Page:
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October 7, 2005

ix visual exercises: A Hands-on Approach to Understanding Visual Composition


Dr. Cheryl E. Ball and Kristin L. Arola, have created a CD that answers the call for a brief but comprehensive hands-on introduction to the art of visual rhetoric. "We created this CD-Rom," the authors say, "because it makes sense to introduce fundamentals of visual composition in this medium. There are things you can't do in a book. You can't manipulate images. You can't change colors, drag pictures around to make your own visual argument, or watch a movie."

The brilliance of this digital tutorial is that it actively involves the student in the manipulation of images and uses the digital medium to show, rather than tell, how visual arguments are constructed. The mini-textbook takes a workbook approach to teach nine key concepts which include: Element & Contrast, Text & Purpose, Audience & Framing, Alignment, Context, Emphasis & Color, Proximity, Organization, Sequence. Each concept is approached in three steps. First, the student is given a definition along with an annotated visual example. Then the concept is taken through a concise analysis, which also includes annotated images. Finally, the student completes an assignment, which asks him/her to look at an image, manipulate an image, create an image, or construct a visual argument and then analyze the results. The written part of the assignment is completed in a pop-out window, which can be emailed to the instructor or printed out.


The concepts get progressively more complex as the reader proceeds through the exercises. My favorite, is exercise 8, which analyzes 12 photographs taken from Lauren Greenfield's book "Girl Culture." The photos were organized by Time Magazine in a particular sequence, "the resulting photo essay tells a story about how girls are socialized to think, look, and act - and what the consequences will be for those girls."


Each photograph is annotated with a statement summarizing the point it makes within the overall visual argument. For example, the photograph above left (#2 in the series, it follows a picture of Lily, a 5 year old, shopping at Rachel London's clothing store) has an annotation that reads:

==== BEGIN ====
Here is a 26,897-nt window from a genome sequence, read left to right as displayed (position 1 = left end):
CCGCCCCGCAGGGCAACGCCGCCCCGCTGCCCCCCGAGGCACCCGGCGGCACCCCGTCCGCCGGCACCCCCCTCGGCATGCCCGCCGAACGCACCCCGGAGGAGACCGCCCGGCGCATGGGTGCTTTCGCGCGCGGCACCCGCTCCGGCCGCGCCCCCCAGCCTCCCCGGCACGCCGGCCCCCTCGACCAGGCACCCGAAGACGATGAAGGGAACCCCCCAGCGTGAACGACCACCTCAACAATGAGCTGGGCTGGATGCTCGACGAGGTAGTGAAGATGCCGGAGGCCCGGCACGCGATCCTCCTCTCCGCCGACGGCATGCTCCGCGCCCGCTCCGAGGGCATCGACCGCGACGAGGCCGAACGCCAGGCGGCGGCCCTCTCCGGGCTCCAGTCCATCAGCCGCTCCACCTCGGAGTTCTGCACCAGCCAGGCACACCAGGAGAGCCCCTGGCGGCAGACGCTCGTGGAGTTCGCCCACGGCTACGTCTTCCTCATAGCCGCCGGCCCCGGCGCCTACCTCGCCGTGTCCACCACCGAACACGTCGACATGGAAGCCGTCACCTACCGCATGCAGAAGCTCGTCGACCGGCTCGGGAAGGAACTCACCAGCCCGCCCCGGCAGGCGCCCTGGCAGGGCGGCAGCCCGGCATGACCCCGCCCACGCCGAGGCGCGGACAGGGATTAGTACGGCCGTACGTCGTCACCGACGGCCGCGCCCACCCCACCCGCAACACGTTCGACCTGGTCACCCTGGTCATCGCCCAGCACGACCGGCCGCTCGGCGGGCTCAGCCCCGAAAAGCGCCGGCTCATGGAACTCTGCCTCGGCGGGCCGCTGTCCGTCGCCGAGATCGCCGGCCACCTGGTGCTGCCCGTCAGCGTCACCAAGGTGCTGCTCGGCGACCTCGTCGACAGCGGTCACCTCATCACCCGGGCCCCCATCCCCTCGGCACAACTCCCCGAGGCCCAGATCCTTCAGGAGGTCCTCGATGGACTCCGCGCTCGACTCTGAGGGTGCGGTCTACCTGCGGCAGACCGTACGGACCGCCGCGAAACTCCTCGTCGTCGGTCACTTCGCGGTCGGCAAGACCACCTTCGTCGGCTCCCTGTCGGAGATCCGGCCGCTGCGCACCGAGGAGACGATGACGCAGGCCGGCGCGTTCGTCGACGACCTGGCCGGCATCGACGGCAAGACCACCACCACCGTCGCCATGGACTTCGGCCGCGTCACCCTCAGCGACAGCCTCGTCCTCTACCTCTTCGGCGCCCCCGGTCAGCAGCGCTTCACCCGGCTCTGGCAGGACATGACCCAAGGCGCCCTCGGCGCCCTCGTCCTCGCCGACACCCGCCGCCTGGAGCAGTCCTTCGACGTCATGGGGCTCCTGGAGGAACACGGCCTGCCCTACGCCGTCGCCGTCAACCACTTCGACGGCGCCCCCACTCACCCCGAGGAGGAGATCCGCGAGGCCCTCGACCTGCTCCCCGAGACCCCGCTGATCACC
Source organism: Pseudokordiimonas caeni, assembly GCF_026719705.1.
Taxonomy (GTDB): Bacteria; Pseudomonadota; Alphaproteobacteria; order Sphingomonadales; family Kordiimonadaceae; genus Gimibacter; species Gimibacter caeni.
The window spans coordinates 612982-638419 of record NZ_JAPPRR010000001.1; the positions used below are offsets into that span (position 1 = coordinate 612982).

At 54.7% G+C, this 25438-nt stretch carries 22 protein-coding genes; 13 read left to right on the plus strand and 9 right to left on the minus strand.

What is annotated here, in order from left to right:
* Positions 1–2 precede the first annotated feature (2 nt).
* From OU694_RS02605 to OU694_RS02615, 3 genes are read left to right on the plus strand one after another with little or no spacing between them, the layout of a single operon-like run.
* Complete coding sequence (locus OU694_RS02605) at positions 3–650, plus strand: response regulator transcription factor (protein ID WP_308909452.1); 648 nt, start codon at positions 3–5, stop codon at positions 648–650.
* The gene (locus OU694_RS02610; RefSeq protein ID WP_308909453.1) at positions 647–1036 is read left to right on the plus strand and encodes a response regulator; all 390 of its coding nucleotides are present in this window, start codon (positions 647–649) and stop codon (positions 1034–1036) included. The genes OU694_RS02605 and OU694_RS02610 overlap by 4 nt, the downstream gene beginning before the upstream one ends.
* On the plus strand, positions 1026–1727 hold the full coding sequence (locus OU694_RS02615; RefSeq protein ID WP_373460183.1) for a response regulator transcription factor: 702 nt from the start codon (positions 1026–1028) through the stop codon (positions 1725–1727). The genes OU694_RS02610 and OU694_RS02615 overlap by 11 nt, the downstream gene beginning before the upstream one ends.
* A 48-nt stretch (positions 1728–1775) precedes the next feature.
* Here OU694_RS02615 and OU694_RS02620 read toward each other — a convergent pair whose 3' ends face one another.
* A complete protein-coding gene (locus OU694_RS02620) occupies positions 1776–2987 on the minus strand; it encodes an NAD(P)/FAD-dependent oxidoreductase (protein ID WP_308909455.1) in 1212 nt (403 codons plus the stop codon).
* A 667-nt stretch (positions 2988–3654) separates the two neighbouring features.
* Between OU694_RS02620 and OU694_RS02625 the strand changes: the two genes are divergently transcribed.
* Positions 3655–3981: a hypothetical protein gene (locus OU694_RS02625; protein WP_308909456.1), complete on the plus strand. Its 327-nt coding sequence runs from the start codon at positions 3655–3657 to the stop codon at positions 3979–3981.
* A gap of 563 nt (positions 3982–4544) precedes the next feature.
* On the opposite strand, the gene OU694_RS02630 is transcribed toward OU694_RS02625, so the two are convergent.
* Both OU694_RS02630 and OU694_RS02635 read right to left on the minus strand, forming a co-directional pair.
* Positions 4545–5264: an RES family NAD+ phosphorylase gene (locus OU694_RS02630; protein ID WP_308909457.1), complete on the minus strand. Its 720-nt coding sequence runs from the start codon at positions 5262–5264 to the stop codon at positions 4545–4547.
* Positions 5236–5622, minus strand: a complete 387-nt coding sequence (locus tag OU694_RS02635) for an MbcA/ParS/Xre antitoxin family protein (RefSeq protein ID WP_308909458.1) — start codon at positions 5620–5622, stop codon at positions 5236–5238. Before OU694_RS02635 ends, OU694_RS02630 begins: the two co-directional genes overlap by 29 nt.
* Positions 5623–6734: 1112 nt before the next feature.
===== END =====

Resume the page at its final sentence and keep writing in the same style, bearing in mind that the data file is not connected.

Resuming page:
The girls in this picture are eight years older than Lily - the way they've dressed and posed suggests that they are very self-aware. By continuing the sequence with another image of young girls, we are asked to start thinking about how and why these girls are presenting themselves. What are they emulating? Who are they performing for?

The picture above right (#11 in the series, the penultimate image in the essay) is a picture of "Fetus bingo" at La Vida, a high school for pregnant girls and teenage mothers. The annotation reads:
Given everything we've seen so far, this photo represents the consequences of growing up too soon. Young girls are told that to be noticed they need to dress and look like a woman - but that they shouldn't act like one. There are serious repercussions for those girls who actually do adult things, like having babies.


Following the "Girl Culture" example, students are asked to create their own visual argument in the assignment section. They choose eight photos from the fifteen photos provided. Then they drag and drop the thumbnails onto a storyboard, annotating each image with an explanation of "what each signifies and how one leads to another." They must also explain how the organization conveys the purpose of the argument. Clicking the "play" button, presents the series as a slide show.

Other interactive assignments include exercise 1, which allows the student to click on a button and see the image in question with a different colored background, foreground, or headline. Exercise 2 allows the student to isolate sections of the image for analysis. In exercise 6, the student analyzes the effect of warm and cool tones by manipulating a slide bar which alters the tone of the image. Exercise 7 asks the student to create a book jacket by dragging and dropping design elements onto a blank field.

This hands-on approach to parsing visual images is extremely effective and represents an important step forward in the development of teaching tools for this particular subject. Just as learning written composition requires reading and writing--understanding visual composition requires looking and composing. The composing part is the bit that generally gets left out of the visual literacy curriculum. This multimedia interactive textbook provides the appropriate tools to fill that gap.

Posted by kim white at October 7, 2005 2:42 PM